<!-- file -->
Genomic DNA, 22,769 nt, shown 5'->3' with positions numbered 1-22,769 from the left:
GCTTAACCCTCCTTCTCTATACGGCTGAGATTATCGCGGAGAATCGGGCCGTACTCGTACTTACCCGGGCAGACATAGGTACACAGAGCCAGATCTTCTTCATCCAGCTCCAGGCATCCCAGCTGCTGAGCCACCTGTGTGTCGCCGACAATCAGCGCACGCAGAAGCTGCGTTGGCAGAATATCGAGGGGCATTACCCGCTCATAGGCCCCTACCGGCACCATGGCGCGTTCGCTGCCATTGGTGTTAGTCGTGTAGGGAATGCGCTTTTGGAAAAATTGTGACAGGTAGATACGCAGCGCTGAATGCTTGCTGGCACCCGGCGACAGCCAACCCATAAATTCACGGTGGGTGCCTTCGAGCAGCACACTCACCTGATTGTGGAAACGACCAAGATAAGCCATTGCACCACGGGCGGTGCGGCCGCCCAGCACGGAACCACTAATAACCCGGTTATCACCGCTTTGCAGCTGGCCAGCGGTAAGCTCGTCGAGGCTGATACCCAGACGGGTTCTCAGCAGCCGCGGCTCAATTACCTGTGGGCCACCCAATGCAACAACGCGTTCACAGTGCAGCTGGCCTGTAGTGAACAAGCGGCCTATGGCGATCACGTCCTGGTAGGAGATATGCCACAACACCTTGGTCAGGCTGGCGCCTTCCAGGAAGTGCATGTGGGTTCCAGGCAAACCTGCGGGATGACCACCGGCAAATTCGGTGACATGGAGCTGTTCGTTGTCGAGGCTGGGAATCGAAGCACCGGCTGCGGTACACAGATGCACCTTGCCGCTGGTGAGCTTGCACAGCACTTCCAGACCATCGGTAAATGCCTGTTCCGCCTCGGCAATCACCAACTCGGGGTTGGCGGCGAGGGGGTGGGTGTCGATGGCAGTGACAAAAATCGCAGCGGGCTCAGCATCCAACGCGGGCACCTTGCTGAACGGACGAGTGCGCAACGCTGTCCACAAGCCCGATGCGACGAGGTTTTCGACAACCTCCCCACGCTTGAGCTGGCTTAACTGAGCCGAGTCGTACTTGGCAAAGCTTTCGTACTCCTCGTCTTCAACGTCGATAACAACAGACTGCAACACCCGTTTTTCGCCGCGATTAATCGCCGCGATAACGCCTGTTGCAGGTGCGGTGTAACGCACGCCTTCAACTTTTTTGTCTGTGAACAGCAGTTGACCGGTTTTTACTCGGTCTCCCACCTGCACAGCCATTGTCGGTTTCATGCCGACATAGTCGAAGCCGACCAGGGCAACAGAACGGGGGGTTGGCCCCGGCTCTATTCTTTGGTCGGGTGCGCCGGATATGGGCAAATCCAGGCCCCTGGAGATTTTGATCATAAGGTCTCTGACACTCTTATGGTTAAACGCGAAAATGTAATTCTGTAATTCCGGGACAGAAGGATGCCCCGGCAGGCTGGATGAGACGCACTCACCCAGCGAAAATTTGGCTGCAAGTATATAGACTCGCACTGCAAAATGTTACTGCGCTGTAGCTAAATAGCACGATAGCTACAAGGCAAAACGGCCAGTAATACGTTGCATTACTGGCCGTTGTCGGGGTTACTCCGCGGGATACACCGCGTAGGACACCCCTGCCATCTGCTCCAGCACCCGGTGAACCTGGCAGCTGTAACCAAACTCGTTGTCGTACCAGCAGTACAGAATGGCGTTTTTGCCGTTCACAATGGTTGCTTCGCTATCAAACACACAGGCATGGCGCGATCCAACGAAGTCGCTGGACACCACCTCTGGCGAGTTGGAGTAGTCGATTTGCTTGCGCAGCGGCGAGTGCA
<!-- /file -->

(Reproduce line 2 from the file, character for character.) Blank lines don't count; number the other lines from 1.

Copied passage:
GCTTAACCCTCCTTCTCTATACGGCTGAGATTATCGCGGAGAATCGGGCCGTACTCGTACTTACCCGGGCAGACATAGGTACACAGAGCCAGATCTTCTTCATCCAGCTCCAGGCATCCCAGCTGCTGAGCCACCTGTGTGTCGCCGACAATCAGCGCACGCAGAAGCTGCGTTGGCAGAATATCGAGGGGCATTACCCGCTCATAGGCCCCTACCGGCACCATGGCGCGTTCGCTGCCATTGGTGTTAGTCGTGTAGGGAATGCGCTTTTGGAAAAATTGTGACAGGTAGATACGCAGCGCTGAATGCTTGCTGGCACCCGGCGACAGCCAACCCATAAATTCACGGTGGGTGCCTTCGAGCAGCACACTCACCTGATTGTGGAAACGACCAAGATAAGCCATTGCACCACGGGCGGTGCGGCCGCCCAGCACGGAACCACTAATAACCCGGTTATCACCGCTTTGCAGCTGGCCAGCGGTAAGCTCGTCGAGGCTGATACCCAGACGGGTTCTCAGCAGCCGCGGCTCAATTACCTGTGGGCCACCCAATGCAACAACGCGTTCACAGTGCAGCTGGCCTGTAGTGAACAAGCGGCCTATGGCGATCACGTCCTGGTAGGAGATATGCCACAACACCTTGGTCAGGCTGGCGCCTTCCAGGAAGTGCATGTGGGTTCCAGGCAAACCTGCGGGATGACCACCGGCAAATTCGGTGACATGGAGCTGTTCGTTGTCGAGGCTGGGAATCGAAGCACCGGCTGCGGTACACAGATGCACCTTGCCGCTGGTGAGCTTGCACAGCACTTCCAGACCATCGGTAAATGCCTGTTCCGCCTCGGCAATCACCAACTCGGGGTTGGCGGCGAGGGGGTGGGTGTCGATGGCAGTGACAAAAATCGCAGCGGGCTCAGCATCCAACGCGGGCACCTTGCTGAACGGACGAGTGCGCAACGCTGTCCACAAGCCCGATGCGACGAGGTTTTCGACAACCTCCCCACGCTTGAGCTGGCTTAACTGAGCCGAGTCGTACTTGGCAAAGCTTTCGTACTCCTCGTCTTCAACGTCGATAACAACAGACTGCAACACCCGTTTTTCGCCGCGATTAATCGCCGCGATAACGCCTGTTGCAGGTGCGGTGTAACGCACGCCTTCAACTTTTTTGTCTGTGAACAGCAGTTGACCGGTTTTTACTCGGTCTCCCACCTGCACAGCCATTGTCGGTTTCATGCCGACATAGTCGAAGCCGACCAGGGCAACAGAACGGGGGGTTGGCCCCGGCTCTATTCTTTGGTCGGGTGCGCCGGATATGGGCAAATCCAGGCCCCTGGAGATTTTGATCATAAGGTCTCTGACACTCTTATGGTTAAACGCGAAAATGTAATTCTGTAATTCCGGGACAGAAGGATGCCCCGGCAGGCTGGATGAGACGCACTCACCCAGCGAAAATTTGGCTGCAAGTATATAGACTCGCACTGCAAAATGTTACTGCGCTGTAGCTAAATAGCACGATAGCTACAAGGCAAAACGGCCAGTAATACGTTGCATTACTGGCCGTTGTCGGGGTTACTCCGCGGGATACACCGCGTAGGACACCCCTGCCATCTGCTCCAGCACCCGGTGAACCTGGCAGCTGTAACCAAACTCGTTGTCGTACCAGCAGTACAGAATGGCGTTTTTGCCGTTCACAATGGTTGCTTCGCTATCAAACACACAGGCATGGCGCGATCCAACGAAGTCGCTGGACACCACCTCTGGCGAGTTGGAGTAGTCGATTTGCTTGCGCAGCGGCGAGTGCA